So with my eyes softly focused I first noticed and mentally commented on seeing the meditation timer in my field of vision on one side and the glass of water on the other, then the sound of some heavy machinery which reminded me of the sound of ski lifts and all the pleasant associations with being in the mountains, then of an ache in my right shoulder and of hunger in my belly and of all the thoughts I was having like how much I had to do later on and how much I would enjoy eating my breakfast. It sort of went like this “now I’m noticing the green and the shape of the money plant and now there’s the sound of an airplane. Now I’m feeling the weight of my hands on my legs, sort of warm, heavy and fizzy, and now some slight tension in my forehead and a stingy feeling round my eyes. And I’m thinking about this commentary and that’s making me want to laugh because it’s sort of funny.” What it also showed me was how rapidly one “object” of awareness would be succeeded by another and of course so much going on at the same time it was hard to keep up with it all, so I had to let go of even attempting that, but there was a lovely sense of the fullness and richness of it all going on.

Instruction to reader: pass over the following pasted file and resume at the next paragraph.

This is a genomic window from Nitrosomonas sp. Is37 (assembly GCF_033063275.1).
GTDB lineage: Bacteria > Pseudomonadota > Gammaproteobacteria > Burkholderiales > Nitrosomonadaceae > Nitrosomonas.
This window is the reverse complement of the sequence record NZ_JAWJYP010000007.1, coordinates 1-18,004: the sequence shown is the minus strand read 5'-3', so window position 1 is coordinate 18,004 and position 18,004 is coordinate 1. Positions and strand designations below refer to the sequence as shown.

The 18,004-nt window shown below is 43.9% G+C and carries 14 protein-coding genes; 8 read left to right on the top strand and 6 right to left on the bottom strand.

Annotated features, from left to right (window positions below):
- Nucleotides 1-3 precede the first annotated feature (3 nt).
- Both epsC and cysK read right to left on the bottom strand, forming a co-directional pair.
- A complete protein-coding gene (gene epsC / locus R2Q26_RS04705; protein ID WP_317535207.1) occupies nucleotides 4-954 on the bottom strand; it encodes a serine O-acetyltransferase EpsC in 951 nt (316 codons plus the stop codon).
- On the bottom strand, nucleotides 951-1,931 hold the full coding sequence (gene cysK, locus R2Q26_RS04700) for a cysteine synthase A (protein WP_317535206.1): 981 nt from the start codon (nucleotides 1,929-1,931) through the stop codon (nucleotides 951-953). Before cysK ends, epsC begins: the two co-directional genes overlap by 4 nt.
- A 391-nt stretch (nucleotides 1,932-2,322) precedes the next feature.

This wouldn’t be something to do all the time, but trying it today it was quite remarkable how it vivified my experience and made it more fully present. So I thought I’d pass it on. It could help when you’re feeling very restless or distractible. You could also try this kind of inner running commentary when you’re feeling stressed or anxious going about your daily life, to bring you back into your body and the present moment, so something like “now I’m getting out of the chair and standing up… now I’m moving towards the fridge and opening the door…now I’m turning the tap and filling the kettle”. It may feel a little strange at first, but might just help you to climb down out of ruminating or racing thoughts.


Leave a comment

A place for letting go of ideas

This poem really spoke to where I am in myself this morning. Thank you Karl Duffy.

Mindfulbalance

File:Barrow Towpath - geograph.org.uk - 1201066.jpg

Today, like every other day, we wake up empty
and frightened.

Don’t open the door to the study
and begin reading. Take down a musical instrument.

Let the beauty we love be what we do.
There are hundreds of ways to kneel and kiss the ground.

Rumi

photo kevin higgins

View original post